Upcoming CRA Deadline has Implications for Regulatory Oversight by Congress

December 12, 2019

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In 2017, the 115th Congress made historic use of the Congressional Review Act (CRA), previously described as an “arcane” or “obscure” tool, to eliminate 15 rules issued under the Obama administration. Depending on the outcome of the presidential election next fall, we may see the CRA used again.

Although the 117th Congress won’t convene until January 3, 2021, a looming deadline will affect what regulations they could eliminate using expedited procedures. According to the recently-released 2020 House calendar, any rules issued after May 19, 2020 may be subject to review by the 117th Congress. If Trump is reelected, this may not matter, since he could veto any disapprovals sent to his desk. Yet, statements by Trump administration officials suggest they are aware of the upcoming deadline and acting to finalize high-priority rules before the window opens. Rules issued within the window could face greater risk of being overturned—particularly under the scrutiny of a different group of political principals, depending on the outcome of the 2020 elections. However, agencies will have to weigh the benefit of rushing to publish their rules against the risk of shortchanging the quality of their supporting analyses.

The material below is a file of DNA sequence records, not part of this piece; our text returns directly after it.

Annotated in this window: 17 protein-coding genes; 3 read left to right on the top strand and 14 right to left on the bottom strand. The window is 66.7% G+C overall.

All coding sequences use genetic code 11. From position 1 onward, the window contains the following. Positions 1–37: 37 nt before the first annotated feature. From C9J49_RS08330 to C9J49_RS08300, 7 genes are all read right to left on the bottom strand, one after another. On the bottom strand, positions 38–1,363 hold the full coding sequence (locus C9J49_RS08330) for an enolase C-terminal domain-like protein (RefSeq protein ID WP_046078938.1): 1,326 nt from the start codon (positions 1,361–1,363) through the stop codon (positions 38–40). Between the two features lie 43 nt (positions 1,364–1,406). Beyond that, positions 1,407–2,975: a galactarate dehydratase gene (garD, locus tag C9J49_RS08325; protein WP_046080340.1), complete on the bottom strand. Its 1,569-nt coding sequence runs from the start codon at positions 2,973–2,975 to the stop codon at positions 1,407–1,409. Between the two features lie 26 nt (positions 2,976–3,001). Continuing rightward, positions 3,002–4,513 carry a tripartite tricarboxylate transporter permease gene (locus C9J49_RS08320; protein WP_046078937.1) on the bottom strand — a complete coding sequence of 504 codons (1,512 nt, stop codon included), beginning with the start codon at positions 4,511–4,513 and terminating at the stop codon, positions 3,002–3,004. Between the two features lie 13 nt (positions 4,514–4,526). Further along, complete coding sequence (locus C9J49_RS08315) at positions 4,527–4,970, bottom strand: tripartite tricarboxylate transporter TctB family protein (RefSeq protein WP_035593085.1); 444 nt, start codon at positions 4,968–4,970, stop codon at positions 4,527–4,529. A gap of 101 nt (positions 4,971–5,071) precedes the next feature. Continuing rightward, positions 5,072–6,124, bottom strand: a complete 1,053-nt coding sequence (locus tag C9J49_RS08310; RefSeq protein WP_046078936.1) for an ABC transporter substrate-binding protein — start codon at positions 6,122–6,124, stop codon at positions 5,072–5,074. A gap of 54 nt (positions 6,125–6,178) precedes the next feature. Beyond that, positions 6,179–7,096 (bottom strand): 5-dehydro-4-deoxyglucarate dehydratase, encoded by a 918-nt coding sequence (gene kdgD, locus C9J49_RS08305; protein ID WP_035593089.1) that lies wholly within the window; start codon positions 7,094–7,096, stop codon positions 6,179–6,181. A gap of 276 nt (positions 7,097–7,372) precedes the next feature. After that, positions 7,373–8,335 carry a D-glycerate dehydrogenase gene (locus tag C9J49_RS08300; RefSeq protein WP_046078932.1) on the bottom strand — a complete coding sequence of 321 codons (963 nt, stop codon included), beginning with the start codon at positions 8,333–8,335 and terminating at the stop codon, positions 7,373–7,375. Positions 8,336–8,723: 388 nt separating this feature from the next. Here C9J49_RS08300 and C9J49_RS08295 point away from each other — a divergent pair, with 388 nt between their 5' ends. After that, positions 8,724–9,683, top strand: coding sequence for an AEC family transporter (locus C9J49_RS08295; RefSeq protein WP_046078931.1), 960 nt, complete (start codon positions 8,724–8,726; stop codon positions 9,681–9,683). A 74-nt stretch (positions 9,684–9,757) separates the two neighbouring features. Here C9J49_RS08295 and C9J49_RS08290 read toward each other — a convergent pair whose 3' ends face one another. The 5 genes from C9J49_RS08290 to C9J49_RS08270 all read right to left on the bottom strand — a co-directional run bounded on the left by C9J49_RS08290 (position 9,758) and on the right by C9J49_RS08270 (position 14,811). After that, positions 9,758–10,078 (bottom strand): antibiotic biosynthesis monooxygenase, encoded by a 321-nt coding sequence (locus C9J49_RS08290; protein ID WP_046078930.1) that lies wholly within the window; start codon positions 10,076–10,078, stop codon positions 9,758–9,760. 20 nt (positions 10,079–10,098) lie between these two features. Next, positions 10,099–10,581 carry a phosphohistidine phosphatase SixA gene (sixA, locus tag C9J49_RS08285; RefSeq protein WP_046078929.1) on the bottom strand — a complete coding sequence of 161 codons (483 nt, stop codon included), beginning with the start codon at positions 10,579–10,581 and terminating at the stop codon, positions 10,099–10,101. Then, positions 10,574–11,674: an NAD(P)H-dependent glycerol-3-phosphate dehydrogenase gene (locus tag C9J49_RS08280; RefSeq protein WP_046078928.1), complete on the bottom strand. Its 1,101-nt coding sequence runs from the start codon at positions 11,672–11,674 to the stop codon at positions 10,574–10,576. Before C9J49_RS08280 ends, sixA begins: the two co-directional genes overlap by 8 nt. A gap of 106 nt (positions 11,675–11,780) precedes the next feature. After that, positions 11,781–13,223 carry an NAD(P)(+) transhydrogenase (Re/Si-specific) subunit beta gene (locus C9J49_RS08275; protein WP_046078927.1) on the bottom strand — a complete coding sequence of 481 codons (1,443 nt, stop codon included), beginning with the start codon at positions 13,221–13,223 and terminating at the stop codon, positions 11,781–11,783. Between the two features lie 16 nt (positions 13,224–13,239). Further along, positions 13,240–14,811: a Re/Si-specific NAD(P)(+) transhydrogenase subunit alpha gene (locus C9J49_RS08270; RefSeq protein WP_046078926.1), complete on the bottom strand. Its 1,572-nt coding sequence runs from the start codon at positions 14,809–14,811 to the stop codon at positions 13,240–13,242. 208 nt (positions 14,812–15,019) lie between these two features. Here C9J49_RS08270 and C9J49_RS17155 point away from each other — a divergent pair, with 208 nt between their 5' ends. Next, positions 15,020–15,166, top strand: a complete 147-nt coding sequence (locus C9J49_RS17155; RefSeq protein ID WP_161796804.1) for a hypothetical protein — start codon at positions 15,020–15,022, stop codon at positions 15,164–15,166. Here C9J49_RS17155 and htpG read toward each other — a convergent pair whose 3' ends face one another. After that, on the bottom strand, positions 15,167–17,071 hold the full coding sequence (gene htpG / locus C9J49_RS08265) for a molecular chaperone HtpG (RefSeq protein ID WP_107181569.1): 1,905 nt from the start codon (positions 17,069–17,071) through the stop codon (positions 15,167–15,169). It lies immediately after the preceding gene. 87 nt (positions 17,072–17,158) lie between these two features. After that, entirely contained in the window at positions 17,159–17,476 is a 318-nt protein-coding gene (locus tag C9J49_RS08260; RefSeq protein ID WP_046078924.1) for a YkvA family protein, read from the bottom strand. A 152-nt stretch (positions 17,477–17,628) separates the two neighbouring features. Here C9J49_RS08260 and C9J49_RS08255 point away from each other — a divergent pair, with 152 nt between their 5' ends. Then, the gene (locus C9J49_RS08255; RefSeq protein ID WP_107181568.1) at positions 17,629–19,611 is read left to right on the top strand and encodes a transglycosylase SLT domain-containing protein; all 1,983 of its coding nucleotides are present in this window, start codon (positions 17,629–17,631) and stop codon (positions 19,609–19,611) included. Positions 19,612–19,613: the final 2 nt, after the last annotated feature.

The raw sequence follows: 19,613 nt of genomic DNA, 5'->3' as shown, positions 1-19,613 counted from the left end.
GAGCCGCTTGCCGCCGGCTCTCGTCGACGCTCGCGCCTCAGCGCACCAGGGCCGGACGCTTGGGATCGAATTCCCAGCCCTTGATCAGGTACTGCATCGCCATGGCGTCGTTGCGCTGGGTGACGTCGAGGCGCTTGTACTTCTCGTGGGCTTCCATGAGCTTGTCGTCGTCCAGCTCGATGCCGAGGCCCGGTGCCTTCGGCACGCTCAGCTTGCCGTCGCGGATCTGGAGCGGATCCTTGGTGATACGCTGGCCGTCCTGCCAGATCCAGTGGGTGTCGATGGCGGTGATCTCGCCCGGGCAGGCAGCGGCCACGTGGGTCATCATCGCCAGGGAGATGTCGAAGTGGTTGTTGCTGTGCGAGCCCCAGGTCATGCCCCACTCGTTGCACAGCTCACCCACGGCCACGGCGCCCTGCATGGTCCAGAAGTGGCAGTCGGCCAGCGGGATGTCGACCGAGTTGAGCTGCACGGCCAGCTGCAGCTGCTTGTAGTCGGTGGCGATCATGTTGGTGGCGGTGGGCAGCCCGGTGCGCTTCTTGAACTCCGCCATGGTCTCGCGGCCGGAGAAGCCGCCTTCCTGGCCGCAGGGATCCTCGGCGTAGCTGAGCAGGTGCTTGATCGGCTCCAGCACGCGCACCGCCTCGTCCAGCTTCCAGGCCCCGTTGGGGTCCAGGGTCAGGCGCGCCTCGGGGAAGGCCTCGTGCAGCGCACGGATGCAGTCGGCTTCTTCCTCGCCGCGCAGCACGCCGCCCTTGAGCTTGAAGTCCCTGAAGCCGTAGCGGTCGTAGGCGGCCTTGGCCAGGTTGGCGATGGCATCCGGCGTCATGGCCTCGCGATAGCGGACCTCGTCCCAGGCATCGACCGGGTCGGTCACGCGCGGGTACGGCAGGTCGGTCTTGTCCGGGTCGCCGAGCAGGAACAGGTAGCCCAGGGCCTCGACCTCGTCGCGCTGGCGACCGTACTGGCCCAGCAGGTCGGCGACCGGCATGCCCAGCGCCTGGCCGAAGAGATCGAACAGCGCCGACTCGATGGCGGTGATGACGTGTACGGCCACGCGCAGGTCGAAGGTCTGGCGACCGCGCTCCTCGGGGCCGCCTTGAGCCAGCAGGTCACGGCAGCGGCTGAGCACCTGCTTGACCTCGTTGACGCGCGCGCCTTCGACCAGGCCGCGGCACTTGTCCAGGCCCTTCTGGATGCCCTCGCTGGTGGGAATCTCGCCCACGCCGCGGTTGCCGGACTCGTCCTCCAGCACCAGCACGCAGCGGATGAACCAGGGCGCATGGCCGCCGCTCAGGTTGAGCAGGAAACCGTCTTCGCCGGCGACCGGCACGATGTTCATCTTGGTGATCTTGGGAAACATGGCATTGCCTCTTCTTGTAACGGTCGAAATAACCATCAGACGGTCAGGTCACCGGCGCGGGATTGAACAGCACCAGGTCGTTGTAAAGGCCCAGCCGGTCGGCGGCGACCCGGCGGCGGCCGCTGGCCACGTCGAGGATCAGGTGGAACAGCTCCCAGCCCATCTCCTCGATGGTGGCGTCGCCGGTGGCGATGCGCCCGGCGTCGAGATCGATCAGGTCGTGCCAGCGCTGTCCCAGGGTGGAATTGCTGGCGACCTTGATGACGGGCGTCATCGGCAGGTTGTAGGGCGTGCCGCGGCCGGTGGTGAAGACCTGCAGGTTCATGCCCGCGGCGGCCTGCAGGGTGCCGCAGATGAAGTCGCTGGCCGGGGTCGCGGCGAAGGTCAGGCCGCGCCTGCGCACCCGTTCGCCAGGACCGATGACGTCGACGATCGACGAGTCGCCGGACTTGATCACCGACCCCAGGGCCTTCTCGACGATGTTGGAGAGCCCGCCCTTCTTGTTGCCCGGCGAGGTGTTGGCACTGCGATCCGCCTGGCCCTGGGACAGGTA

What is the Congressional Review Act?

Congress enacted the CRA on March 29, 1996 to enhance congressional oversight of federal agency rulemaking. The law requires agencies to submit their rules to Congress before they can take effect. It also provides Congress with a mechanism for disapproving (i.e., eliminating) final rules issued by federal agencies. Only a simple majority vote is required in both houses to pass a disapproval. Additional “fast track” procedures, such as disallowing amendments and limiting floor debate to 10 hours, also prevent such resolutions from being filibustered in the Senate.

Perhaps most interestingly, the CRA contains a lookback provision allowing a subsequent session of Congress to disapprove any rules issued by agencies during the final 60 working days of the previous Congress.[1] This has historically been most relevant in the period immediately following presidential and congressional elections—where a new group of political principals can exercise this authority over rules issued under a different regime (i.e., a group with differing policy priorities). For example, for a rule issued in September 2020, the 116th Congress would have its usual 60-day window of review, but if the rule was issued during the last 60 legislative days that the House was in session, the lookback provision in the CRA would generate an additional full period in which the 117th Congress could review the rule.

What do we know about the 60-Day Lookback Window?

Due to the way working days in Congress are counted in the House and Senate, the House schedule has, to date, determined the window for the lookback period. According to the recently released 2020 House calendar, this window would open on May 20, 2020; all agency regulations issued on or after this date would be subject to CRA oversight by the 117th Congress.